Siege of La Paz
|Siege of La Paz|
|Part of Mexican-American War|
Marines, raising the American flag over La Paz, Mexico, 1847.
|Commanders and leaders|
|Henry S. Burton||Manuel Pineda Munoz|
|115 infantry:27||~500 militia:164|
|Casualties and losses|
|1 wounded:165||~36 killed
The Siege of La Paz was a Mexican siege of their own city of La Paz in Baja California Sur. Mexican militia forces attempted to destroy the United States Army garrison, occupying the peninsular town. The siege occurred over a twelve-day period in November and December 1847, at the end of the Mexican-American War.
Captain Manuel Pineda Munoz, of the Mexican Army had been drafting Mexican peasants to serve in his campaign on the western coast of Mexico. After his militia army was defeated twice at the Battle of La Paz and the Battle of San José del Cabo, Captain Pineda decided to continue the campaign with a prolonged engagement at La Paz, hoping to finish what he failed to do at the first battle.
The American garrison at this time included 115 men, of the New York Volunteers, a volunteer force from New York and was commanded by Lieutenant Colonel Henry S. Burton when they landed peacefully in La Paz on July 21.:27
The United States Navy at this time had no warships to help protect La Paz, all of which had sailed north to Alta California for orders, others left Mexican waters for supplies. This left the American garrison with no ability to evacuate La Paz, should it become necessary.
Pineda's force, increased to about 500 men by a party from San Jose bringing a 4-pounder, attacked at 3 PM on 27 Nov. until 8 PM:164 Several times Pineda's men advanced from the east and south but were driven back.:164 On 28 Nov., Pineda's men occupied the old Mexican barracks and erected a Mexican flag, but the position was quickly retaken by Burton's men.:165
Pineda's campaign was not over yet though; he would move on to besiege San José del Cabo in the following days.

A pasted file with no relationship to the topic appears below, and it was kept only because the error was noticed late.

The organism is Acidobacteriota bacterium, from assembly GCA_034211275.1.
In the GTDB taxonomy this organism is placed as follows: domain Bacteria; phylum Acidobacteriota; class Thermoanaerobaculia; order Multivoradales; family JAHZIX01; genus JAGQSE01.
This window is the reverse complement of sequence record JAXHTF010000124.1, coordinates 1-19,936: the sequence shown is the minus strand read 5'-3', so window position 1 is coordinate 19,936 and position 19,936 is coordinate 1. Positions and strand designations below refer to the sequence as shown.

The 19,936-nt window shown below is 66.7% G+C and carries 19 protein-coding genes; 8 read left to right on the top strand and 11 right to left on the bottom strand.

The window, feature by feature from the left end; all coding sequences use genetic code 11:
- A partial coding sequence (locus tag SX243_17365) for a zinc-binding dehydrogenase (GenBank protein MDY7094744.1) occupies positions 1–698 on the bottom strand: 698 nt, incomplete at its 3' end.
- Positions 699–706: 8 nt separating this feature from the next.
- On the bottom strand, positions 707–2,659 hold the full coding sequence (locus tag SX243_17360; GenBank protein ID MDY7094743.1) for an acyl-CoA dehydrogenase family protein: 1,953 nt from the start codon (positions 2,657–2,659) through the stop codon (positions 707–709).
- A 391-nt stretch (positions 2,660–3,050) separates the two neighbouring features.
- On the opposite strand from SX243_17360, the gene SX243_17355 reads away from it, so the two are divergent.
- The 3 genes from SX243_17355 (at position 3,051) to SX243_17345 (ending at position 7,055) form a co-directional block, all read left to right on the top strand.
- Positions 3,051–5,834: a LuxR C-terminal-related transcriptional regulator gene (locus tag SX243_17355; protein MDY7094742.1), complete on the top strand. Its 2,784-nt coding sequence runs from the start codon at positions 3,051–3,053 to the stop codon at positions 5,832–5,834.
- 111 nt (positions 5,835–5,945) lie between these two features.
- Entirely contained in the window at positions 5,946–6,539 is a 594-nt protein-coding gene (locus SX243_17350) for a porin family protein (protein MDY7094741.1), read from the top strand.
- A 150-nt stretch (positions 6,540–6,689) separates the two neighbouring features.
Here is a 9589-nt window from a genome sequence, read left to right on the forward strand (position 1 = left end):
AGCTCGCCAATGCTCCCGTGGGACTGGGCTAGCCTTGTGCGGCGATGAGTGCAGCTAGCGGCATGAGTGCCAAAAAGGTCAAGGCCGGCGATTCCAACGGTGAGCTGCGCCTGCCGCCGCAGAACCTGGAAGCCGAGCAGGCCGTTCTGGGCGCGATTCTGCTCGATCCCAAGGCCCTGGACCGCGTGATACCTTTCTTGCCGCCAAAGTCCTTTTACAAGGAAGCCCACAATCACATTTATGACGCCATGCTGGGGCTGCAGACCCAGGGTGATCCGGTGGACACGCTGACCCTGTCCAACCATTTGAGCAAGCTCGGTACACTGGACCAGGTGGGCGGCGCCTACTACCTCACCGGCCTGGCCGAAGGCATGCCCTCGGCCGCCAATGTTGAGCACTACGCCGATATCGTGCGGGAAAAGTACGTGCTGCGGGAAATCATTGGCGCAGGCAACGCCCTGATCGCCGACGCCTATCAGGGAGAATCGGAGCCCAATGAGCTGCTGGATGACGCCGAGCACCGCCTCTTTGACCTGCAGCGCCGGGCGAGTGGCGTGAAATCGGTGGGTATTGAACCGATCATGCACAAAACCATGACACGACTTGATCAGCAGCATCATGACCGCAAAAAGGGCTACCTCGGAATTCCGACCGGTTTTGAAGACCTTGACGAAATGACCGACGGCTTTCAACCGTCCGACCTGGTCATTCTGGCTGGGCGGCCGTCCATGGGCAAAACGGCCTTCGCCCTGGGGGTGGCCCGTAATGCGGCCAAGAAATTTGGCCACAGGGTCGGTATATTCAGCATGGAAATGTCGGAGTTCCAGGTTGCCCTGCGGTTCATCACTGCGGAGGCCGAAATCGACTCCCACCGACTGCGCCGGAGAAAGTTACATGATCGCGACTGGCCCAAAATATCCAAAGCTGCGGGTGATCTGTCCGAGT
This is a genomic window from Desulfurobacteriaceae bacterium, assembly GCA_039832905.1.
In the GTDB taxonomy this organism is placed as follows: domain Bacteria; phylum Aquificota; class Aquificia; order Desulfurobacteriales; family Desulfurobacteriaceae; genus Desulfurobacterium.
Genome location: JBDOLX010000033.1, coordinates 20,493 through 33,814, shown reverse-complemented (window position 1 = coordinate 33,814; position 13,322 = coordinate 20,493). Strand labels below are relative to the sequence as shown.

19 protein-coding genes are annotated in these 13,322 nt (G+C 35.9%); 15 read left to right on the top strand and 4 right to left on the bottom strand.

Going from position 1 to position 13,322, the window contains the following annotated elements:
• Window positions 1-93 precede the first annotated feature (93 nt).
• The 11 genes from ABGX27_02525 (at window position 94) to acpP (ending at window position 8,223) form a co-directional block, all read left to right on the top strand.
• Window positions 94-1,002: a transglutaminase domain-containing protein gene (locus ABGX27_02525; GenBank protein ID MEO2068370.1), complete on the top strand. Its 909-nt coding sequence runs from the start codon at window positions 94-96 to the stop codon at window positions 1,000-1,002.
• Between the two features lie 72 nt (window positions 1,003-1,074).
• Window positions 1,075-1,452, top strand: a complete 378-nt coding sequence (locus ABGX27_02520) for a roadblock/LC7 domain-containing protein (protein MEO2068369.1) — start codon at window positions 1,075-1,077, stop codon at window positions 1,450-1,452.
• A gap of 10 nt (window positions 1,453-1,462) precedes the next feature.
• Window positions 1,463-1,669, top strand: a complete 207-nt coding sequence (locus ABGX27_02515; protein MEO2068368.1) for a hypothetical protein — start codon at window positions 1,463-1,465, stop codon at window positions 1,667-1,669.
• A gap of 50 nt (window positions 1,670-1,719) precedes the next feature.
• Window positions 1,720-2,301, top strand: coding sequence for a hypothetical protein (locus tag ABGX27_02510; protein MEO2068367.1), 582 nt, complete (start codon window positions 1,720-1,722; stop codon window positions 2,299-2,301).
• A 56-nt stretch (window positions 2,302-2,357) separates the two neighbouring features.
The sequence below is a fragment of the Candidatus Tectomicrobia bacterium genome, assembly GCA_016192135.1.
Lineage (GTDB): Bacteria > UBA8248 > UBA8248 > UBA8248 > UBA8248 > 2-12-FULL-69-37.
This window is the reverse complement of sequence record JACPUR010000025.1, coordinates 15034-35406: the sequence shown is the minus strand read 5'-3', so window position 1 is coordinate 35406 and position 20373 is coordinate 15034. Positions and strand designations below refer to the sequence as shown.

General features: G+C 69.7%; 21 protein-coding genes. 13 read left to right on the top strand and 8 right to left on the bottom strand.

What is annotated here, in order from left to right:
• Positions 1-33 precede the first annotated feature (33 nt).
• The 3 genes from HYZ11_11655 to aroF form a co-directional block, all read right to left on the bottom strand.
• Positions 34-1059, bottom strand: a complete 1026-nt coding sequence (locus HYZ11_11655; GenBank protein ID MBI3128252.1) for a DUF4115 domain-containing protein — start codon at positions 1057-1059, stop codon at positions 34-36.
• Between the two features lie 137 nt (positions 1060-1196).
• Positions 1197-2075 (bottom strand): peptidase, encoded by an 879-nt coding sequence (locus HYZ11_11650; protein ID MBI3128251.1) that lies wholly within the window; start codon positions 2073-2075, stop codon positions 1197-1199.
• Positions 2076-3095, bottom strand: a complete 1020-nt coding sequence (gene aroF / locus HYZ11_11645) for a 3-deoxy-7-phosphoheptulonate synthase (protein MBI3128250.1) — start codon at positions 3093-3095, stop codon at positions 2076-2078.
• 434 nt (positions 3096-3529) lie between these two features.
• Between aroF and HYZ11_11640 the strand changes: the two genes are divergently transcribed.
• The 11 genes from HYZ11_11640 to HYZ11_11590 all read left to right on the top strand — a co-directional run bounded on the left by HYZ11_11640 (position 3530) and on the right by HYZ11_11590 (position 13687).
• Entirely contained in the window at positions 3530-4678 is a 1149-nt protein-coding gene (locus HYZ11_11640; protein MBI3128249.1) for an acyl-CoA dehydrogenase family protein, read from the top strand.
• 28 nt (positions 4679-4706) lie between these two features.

Lieutenant Tunis Craven described the appearance of the ruined town later on in a report. "All of that part of the town not protected by the garrison's muskets was burned, the vine and fig tree, as well as the graceful palm-all being devoured. Such are the beauties of war.":41
While the Mexicans were besieging La Paz, U.S. President James K. Polk, in his annual message to the Congress, on December 7, 1847, stated: "Early after the commencement of the war, New Mexico and the Californias were taken possession by our forces. Our military and naval commanders were ordered to conquer and to hold them, subject to be disposed of by a treaty of peace. These Provinces are now in our undisputed occupation and have been so for many months, all resistance on the part of Mexico having ceased within their limits. . . . I am satisfied that they should never be surrendered to Mexico.":38
- Nathan Covington Brooks, A Complete History of the Mexican War (The Rio Grande Press, Inc., 1965). Justin H. Smith, The War With Mexico, Vols. I and II. (Peter Smith, Gloucester, Mass., 1963).
- John R. Spears, The History of the Navy, Vol. III (Charles Scribner's Sons, New York, 1897), pp. 401–409. K. Jack Bauer, Surfboats and Horse Marines (U.S. Naval Institute, Annapolis, Md., 1969).
- President James K. Polk's Message on War with Mexico, May 11, 1846, in Documents of American History, 9th edition, Vol. I (Prentice Hall, Inc., 1979), p. 311.